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Napolitano flavors the administration

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David Broder
January 1, 2010
— Most Americans got their first prolonged look at Janet Napolitano, the secretary of Homeland Security, last weekend. After a passenger on a Northwest Airlines flight from Amsterdam ignited a concealed fuse as the plane approached Detroit for a landing, apparently intending to blow it up and kill all aboard, it fell to Napolitano to take charge of the federal response.

It came as no surprise to anyone who knows her that Napolitano handled the incident and its aftermath with aplomb. In the years I have known her, she has managed every challenge that has come her way with the same calm command that she showed in this instance. If there is anyone in the administration who embodies President Obama’s preference for quiet competence with “no drama,” it is Janet Napolitano.


I watched as she made the rounds of the morning interview programs Sunday, laying out what she knew about the would-be terrorist and carefully refusing to speculate about the many matters that were still being investigated. She is being criticized for saying “the system worked,” but her part of the response system did work.


It must have been a frantic time for her. She was in San Francisco, far from her Washington office, and she must have had a sleepless night. But her eyes were bright and her voice was calm. Everything appeared to be completely normal, except that her usual sense of humor was absent, as it should have been, given the circumstances.


I flashed back to the first time I had met her. A good friend from the staff of the late Rep. Morris K. “Mo” Udall had gone to work for Napolitano. On a reporting trip to Arizona, I called the staffer and she suggested meeting Napolitano for lunch in Phoenix.


Napolitano was involved in a primary race for governor, and she picked a neighborhood Mexican restaurant where the warmth of the greeting she received made it clear she had been there many times before. We talked about her campaign and, more generally, about Western state politics.


It was evident from that first conversation that Napolitano had a firm view of herself and the course she had staked out. Her primary opponent was running to her left, but Napolitano understood that her credentials as a law-and-order former U.S. attorney for Arizona, appointed by President Clinton, were more important to her chances of winning the governorship of Barry Goldwater’s and John McCain’s home state than any checklist of liberal positions.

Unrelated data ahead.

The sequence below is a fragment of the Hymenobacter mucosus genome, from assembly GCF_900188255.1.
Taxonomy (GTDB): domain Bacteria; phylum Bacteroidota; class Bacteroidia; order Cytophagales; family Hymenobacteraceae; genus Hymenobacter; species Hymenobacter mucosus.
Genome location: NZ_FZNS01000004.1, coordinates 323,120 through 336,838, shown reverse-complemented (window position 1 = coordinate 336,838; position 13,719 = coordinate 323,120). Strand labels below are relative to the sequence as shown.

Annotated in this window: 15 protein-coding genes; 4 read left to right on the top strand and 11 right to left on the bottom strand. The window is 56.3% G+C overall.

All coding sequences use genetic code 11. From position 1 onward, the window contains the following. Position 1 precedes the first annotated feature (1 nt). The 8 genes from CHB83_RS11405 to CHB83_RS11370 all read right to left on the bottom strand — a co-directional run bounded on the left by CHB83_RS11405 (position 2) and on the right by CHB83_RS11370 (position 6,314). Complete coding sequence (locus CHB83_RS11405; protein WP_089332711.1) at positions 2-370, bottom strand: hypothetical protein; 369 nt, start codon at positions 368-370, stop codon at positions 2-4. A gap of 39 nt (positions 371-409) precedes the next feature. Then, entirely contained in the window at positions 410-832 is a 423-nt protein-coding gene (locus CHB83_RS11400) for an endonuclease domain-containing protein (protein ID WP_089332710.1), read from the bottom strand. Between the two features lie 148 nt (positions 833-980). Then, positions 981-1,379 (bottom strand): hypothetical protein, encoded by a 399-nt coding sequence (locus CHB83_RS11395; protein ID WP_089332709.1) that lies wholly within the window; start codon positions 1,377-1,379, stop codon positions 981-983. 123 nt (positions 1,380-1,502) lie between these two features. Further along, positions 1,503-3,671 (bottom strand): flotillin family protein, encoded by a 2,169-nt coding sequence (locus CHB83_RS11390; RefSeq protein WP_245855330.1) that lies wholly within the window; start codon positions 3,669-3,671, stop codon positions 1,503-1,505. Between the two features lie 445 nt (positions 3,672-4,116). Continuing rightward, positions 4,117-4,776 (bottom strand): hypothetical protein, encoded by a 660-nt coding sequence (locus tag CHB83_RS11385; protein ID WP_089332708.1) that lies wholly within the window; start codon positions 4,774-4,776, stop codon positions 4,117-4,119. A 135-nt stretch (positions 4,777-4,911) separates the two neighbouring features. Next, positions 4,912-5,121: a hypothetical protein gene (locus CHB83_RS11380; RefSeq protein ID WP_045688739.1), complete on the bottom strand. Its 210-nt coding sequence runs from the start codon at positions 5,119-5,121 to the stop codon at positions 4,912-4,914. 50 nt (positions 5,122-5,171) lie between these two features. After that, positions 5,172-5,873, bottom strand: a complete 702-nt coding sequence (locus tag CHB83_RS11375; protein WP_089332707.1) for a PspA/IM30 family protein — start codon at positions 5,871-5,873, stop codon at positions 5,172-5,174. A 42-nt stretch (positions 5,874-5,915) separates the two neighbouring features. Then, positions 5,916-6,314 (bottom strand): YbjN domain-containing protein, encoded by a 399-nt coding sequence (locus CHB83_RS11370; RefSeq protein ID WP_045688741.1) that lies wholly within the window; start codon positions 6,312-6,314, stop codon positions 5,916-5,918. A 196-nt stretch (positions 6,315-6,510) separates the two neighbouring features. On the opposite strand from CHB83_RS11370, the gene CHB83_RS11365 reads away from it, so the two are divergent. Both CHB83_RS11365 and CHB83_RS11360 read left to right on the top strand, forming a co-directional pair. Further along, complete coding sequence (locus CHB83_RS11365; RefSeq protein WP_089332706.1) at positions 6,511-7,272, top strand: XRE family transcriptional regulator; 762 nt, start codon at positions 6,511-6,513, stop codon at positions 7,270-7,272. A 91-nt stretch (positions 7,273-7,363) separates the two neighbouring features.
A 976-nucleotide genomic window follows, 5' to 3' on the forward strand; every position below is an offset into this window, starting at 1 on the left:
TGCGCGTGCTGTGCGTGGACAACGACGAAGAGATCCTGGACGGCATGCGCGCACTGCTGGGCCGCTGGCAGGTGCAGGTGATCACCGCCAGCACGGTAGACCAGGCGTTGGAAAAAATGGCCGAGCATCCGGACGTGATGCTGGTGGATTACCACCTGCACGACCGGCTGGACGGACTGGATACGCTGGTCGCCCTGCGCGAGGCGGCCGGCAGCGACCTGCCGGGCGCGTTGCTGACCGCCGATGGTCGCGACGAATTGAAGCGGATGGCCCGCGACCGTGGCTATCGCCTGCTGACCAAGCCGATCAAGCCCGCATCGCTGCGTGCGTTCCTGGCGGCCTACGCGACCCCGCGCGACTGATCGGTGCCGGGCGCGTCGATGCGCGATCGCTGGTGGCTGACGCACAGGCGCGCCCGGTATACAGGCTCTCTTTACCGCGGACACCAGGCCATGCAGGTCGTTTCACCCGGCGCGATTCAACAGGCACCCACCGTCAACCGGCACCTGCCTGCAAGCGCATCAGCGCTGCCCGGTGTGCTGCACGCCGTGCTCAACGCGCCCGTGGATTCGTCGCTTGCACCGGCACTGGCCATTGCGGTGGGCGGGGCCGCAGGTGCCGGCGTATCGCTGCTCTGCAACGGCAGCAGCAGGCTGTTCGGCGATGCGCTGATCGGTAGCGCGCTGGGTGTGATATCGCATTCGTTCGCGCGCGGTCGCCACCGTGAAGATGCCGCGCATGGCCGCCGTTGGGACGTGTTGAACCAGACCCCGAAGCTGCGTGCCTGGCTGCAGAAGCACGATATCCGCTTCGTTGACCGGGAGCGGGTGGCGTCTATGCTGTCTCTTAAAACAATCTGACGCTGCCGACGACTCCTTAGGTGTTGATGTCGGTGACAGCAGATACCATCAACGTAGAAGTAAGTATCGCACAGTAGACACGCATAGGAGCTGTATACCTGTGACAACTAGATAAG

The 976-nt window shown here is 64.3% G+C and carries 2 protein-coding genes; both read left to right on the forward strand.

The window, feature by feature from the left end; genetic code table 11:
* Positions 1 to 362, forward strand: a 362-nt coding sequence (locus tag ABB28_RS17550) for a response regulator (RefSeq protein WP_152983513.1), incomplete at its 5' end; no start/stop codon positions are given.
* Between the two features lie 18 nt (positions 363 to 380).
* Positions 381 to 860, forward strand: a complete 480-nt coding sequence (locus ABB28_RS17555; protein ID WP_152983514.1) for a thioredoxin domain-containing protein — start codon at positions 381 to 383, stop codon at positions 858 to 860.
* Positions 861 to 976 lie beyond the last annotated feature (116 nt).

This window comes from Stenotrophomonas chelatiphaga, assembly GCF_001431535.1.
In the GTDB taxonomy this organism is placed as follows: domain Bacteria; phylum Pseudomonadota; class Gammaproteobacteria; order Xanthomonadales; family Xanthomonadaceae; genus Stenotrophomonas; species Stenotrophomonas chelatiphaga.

Her instinct was to run down the center, and she was confident enough of her positions so that she did not agonize over them. What struck me most forcibly at that first meeting was her lack of guardedness. We quickly found ourselves talking as if we had known each other for years, and her comments were as candid as they were shrewd.


She soon became one of my favorite pols in either party. I saw her mainly at the semi-annual meetings of the National Governors Association, where she won a warm welcome on both sides, and occasionally on reporting trips to Arizona.


In 2008, ensconced in her second term as governor, her endorsement was sought by all the Democrats running for president. Bill and Hillary Clinton had powerful supporters in Arizona, especially in the Latino community. But I knew from our conversations that Napolitano had substantial doubts whether the senator from New York, with her conventionally liberal positions, could defeat McCain—whose independence Napolitano always respected.


Napolitano had been much slower than Obama was in coming to doubt the war in Iraq, but it really was no surprise when she gave an early endorsement to the young senator from Illinois. His trust in her was deepened when she took on the assignment of drafting the platform for passage at the Democratic National Convention—a potentially tricky chore that she pulled off without a bobble.


The Obama Cabinet is filled with talents, but many of the stars are of an age or temperament unlikely to turn them into successor candidates. Napolitano will face many substantive tests—not just in dealing with terrorism but in playing an important role in immigration reform—before she is a candidate for anything. But her potential is almost unlimited.


David Broder is a columnist for The Washington Post. Readers may write to him via e-mail at davidbroder@washpost.com.

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